The library should be established as a part of the veterinary medical school; it should be well-housed, conveniently located, and available for the use of students and faculty at all reasonable hours. It should be administered by a professionally trained or experienced librarian and should be adequately sustained both for operation and for the purchase of current periodicals and other accessions of veterinary medical importance. [10]

The Veterinary Medical Library Section of the Medical Library Association appointed a standards committee in May of 2000 to “create standards for the ideal academic veterinary medical library, written from the perspective of veterinary medical librarians”. They include a statement of need for the library’s collection in support of programs at the veterinary medical institution (including the need for interlibrary cooperation), and for the services that will be necessary for these programs. Other statements of need in the document address space requirements, and, in order to assure the library’s success, the necessity of a healthy administrative structure that is attuned to the needs of the library.

Today in the United States and Canada, veterinary medical libraries provide services and collections that support primarily teaching, clinical applications and research at colleges of veterinary medicine. They also serve students, faculty and staff of other academic subject disciplines on campus that interact with veterinary medicine, primarily the fields of agriculture, biological sciences, human medicine, nursing and pharmacy. They are state and national research resources because of their unique collections. They support the bibliographic needs of state and federal diagnostic laboratories, federal research laboratories, agricultural experiment stations and independent veterinary practitioners. The last group has been a particularly problematic one since this group has information needs that span all veterinary sub-specialties while often practicing in areas remote to veterinary libraries.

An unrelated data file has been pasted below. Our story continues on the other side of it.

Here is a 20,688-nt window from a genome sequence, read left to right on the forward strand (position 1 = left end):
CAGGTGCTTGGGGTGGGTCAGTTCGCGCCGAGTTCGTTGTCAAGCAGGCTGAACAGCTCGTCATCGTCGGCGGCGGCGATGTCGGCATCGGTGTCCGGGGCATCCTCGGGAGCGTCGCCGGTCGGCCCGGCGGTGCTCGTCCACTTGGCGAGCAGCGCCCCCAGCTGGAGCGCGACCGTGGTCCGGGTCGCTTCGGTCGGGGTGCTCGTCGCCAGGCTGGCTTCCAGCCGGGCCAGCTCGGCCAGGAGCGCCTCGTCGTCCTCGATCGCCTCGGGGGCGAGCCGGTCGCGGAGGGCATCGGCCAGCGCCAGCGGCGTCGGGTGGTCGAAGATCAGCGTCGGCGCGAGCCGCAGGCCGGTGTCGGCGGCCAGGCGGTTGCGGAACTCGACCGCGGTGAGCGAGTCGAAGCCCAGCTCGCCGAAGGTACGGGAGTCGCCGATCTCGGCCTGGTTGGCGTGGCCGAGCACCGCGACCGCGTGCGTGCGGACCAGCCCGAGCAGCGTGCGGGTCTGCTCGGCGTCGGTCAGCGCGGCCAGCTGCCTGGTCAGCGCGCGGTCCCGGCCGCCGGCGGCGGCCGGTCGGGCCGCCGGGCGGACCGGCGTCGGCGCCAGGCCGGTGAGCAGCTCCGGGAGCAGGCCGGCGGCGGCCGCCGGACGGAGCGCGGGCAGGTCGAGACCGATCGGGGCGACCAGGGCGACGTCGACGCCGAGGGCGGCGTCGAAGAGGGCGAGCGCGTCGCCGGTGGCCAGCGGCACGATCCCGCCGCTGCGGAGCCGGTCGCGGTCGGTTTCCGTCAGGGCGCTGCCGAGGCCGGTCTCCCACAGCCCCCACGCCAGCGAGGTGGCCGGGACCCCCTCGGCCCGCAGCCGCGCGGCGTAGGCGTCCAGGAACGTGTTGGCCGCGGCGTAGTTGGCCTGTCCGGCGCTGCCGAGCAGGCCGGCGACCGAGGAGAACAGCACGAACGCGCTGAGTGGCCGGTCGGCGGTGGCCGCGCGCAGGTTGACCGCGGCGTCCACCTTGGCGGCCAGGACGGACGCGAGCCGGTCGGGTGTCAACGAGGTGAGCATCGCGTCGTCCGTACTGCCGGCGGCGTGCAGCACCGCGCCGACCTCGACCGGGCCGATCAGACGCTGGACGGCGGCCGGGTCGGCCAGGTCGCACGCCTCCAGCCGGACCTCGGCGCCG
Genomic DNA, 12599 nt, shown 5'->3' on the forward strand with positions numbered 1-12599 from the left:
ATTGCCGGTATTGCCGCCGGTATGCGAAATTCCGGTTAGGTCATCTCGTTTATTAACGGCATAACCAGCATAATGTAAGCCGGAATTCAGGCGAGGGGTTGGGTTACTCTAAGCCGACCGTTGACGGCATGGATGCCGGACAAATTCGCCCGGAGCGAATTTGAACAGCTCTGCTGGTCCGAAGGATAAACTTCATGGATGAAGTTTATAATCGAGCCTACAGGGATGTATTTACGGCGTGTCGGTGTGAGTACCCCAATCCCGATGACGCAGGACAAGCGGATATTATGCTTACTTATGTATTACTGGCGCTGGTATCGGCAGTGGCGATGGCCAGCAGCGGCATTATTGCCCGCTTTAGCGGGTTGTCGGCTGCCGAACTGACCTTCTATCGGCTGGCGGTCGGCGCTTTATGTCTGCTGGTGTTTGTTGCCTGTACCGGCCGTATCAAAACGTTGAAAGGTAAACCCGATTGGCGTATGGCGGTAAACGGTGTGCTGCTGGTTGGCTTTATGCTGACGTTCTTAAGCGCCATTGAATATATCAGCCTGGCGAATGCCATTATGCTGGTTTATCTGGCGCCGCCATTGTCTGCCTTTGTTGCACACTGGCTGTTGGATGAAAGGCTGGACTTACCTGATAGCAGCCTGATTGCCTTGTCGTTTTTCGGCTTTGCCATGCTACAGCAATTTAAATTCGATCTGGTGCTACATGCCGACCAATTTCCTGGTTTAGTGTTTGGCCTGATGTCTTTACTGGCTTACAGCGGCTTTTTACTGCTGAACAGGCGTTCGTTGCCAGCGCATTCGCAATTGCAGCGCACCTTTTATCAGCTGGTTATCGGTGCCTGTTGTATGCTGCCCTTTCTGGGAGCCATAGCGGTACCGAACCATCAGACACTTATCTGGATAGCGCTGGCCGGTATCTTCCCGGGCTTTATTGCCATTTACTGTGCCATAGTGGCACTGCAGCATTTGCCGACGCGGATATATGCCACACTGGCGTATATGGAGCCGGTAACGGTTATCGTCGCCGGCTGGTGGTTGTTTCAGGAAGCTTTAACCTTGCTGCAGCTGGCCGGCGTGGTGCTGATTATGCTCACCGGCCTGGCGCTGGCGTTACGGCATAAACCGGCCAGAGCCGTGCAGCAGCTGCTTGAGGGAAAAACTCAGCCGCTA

The 2000/2001 Survey of Veterinary Medical Libraries in the United States and Canada, issued by the Veterinary Medical Libraries Section of the Medical Library Association, groups veterinary medical libraries by their physical type:

Group 1: A separate library that serves primarily the faculty, staff, and students of school/colleges of veterinary medicine. This is the most common situation.
Group 2: Separate locations for the veterinary collections—a campus library and a clinical library.
Group 3: A separate library unit that serves two or more curricula, including veterinary medicine. These are usually the largest libraries in the survey and include medical, agricultural and general university library collections.[11]

Most of the Group 1 libraries range in size between 6,500 and 8,500 square feet of available space. The clinical library in Group 2 is typically smaller, while those in Group 3 are much larger.

Among the many categories of data reported in this survey is the composition of the user groups of some of these libraries. For the twenty-one libraries reporting for the category “Number of Primary Clients” during that year, the summarized data shows:

Veterinary Medicine Faculty: 2,867
Medicine Faculty: 589
Veterinary Medical Students: 7,936
Medical Students: 1,261
Veterinary Medical Graduate Students: 1,590
Medical Graduate Students: 245
“Other” Graduate Students: 250

Smaller numbers of pharmacy, nursing, agriculture and “Other” faculty and students are also reported in the survey. Gate counts for the majority of the Group 1 libraries that reported ranged between about 39,000 and 56,000 per year. All Group 3 reporting libraries tallied over 70,000 users, as did two libraries in Group 1, and one of the libraries in Group 2.

According to the survey results and the hours posted at the various Web sites of the libraries, the number of hours that the libraries are open to provide on-site services ranged from the low 80s to around 100 hours per week. Services that are offered during these hours include on-site reference assistance, literature searches, document delivery, loan of materials and interlibrary loan service. Access to online catalogs, electronic full text journals, and World Wide Web sites is typically available whether or not the library is open.

Evolution of some veterinary medical libraries

Cornell University